Natural Remedies for Allergies

If you’re an allergy sufferer like I am, you will appreciate these natural remedies for allergies. After all, have you looked at the prices of allergy medications these days – yikes! Who wants to take medication if they can cure allergy symptoms without. (Raises hand!)

Below are six ways to do it the natural way:

1. Neti Pot. Purchase online or check your local drugstore. I use one and it works really well for clearing the nasal passages!

2. Quercetin. A natural plant-derived compound called a bioflavonoid, quercetin helps stabilize mast cells and prevents them from releasing histamine. Quercetin also is a natural antioxidant that helps mop up molecules called free radicals that cause cell damage, which can lead to cancer. Citrus fruits, onions, apples, parsley, tea, tomatoes, broccoli, lettuce and wine are naturally high in quercetin, but allergy sufferers will most likely need to use supplements to build up enough of this compound to prevent attacks. The recommended dosage is about 1,000 milligrams a day, taken between meals. It’s best to start treatment six weeks before allergy season. Those with liver disease shouldn’t use quercetin, so please consult your doctor before using this or any other supplement — especially if you are pregnant or nursing.

3. Allergy Fighting Foods. A German study, published in the journal Allergy, found that participants who ate foods rich in omega-3 fatty acids were less likely to suffer allergy symptoms than those who didn’t regularly eat these foods. Omega-3s help fight inflammation and can be found in cold-water fish, walnuts and flaxseed oil, as well as grass-fed meat and eggs.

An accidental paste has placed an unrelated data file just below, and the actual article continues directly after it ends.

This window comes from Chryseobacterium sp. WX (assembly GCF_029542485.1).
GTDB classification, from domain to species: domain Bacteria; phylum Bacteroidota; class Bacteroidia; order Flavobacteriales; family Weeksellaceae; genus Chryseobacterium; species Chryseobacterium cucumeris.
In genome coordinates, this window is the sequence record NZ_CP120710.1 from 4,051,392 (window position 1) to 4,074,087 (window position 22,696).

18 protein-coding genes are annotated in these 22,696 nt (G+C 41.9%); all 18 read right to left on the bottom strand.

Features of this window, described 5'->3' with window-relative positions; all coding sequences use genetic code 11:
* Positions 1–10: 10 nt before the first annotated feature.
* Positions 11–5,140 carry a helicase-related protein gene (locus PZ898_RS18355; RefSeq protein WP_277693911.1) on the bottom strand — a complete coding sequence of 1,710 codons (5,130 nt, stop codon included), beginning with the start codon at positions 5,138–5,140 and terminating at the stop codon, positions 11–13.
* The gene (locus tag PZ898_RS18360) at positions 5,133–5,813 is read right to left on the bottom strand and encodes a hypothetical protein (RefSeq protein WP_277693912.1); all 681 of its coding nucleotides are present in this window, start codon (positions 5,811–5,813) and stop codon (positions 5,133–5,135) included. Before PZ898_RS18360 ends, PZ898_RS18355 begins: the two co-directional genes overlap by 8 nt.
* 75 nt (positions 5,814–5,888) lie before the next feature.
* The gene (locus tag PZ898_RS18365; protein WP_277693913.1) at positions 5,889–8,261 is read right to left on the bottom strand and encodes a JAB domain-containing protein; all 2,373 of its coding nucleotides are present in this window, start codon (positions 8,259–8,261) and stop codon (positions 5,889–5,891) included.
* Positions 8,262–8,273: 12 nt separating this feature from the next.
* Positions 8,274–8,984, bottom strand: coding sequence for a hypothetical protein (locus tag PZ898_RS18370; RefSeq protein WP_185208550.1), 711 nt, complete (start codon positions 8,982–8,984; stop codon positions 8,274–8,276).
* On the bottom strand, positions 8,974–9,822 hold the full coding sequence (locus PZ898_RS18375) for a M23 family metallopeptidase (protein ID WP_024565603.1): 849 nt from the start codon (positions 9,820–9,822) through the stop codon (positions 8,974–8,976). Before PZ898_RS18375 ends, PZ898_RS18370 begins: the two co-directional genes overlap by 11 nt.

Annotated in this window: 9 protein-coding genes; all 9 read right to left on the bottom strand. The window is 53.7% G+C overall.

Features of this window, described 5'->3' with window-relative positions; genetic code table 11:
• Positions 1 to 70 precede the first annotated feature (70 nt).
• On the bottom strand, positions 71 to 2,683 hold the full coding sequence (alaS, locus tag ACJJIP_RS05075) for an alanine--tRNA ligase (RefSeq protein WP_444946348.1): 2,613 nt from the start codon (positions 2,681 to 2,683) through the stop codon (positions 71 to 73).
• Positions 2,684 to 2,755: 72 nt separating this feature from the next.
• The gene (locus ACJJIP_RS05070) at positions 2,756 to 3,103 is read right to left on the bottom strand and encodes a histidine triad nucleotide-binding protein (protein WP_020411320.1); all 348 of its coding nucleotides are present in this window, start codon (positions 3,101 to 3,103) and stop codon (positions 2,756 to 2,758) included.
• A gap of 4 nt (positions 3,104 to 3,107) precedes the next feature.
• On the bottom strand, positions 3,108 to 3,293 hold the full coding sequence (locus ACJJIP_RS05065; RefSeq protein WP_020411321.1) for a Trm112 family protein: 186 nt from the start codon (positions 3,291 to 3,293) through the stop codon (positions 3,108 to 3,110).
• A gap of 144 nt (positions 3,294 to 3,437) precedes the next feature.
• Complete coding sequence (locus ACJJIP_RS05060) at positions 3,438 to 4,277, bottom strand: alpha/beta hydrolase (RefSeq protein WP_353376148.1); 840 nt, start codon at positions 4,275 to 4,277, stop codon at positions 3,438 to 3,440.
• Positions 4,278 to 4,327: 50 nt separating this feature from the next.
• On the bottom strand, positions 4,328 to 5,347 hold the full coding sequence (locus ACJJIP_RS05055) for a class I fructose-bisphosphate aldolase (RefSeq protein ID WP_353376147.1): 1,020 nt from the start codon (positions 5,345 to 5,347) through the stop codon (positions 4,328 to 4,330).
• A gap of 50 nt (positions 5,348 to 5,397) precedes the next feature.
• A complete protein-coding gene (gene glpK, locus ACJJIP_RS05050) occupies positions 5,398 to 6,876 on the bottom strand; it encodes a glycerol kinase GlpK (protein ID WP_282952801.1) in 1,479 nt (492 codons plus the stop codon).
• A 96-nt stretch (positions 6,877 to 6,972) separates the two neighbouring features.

4. Stinging Nettle. If you decide you need an antihistamine but want a natural option, stinging nettle (Urtica dioica) behaves in much the same way as many of the drugs sold to treat allergies, but without the unwanted side effects of dry mouth and drowsiness. Nettle actually inhibits the body’s ability to produce histamine. It’s a common weed in many parts of the United States, but the most practical medicinal form is a freeze-dried extract of the leaves sold in capsules. Studies have shown that taking about 300 milligrams daily will offer relief for most people, although the effects may last only a few hours. You also can make your own tinctures or teas with stinging nettle.

5. Butterbur. Derived from a common weed in Europe, butterbur (Petasites hybridus) is another alternative to antihistamines, though it may be hard to find in the United States. In the days before refrigeration, its broad, floppy leaves were used to wrap butter during warm spells, hence the name butterbur. A Swiss study, published in British Journal of Medicine, found that butterbur was as effective as the drug cetirizine, the active ingredient in Zyrtec. Even though cetirizine is supposed to be a nonsedative antihistamine, researchers reported that it did cause drowsiness, though butterbur did not. Participants in the study took 32 milligrams of butterbur a day, divided into four doses. A word of caution though — butterbur is in the same family as ragweed, so it could worsen allergy symptoms in some cases. Effects of taking butterbur over a long period of time also are unknown.

These tips are courtesy of Mother Earth News.

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About palaciosamantha
I'm a Social Media Manager for a large home decor company who enjoys staying current in trends in both the fashion and home industries. I have a passion for writing, art journaling, expressive painting, and photography. My greatest loves are my two children.

One Response to Natural Remedies for Allergies

  1. herbal remedies and supplements is most healthy to me. Because herbal supplements is natural.
    Thanks. Dennise
    http://www.herbal-remedies.us

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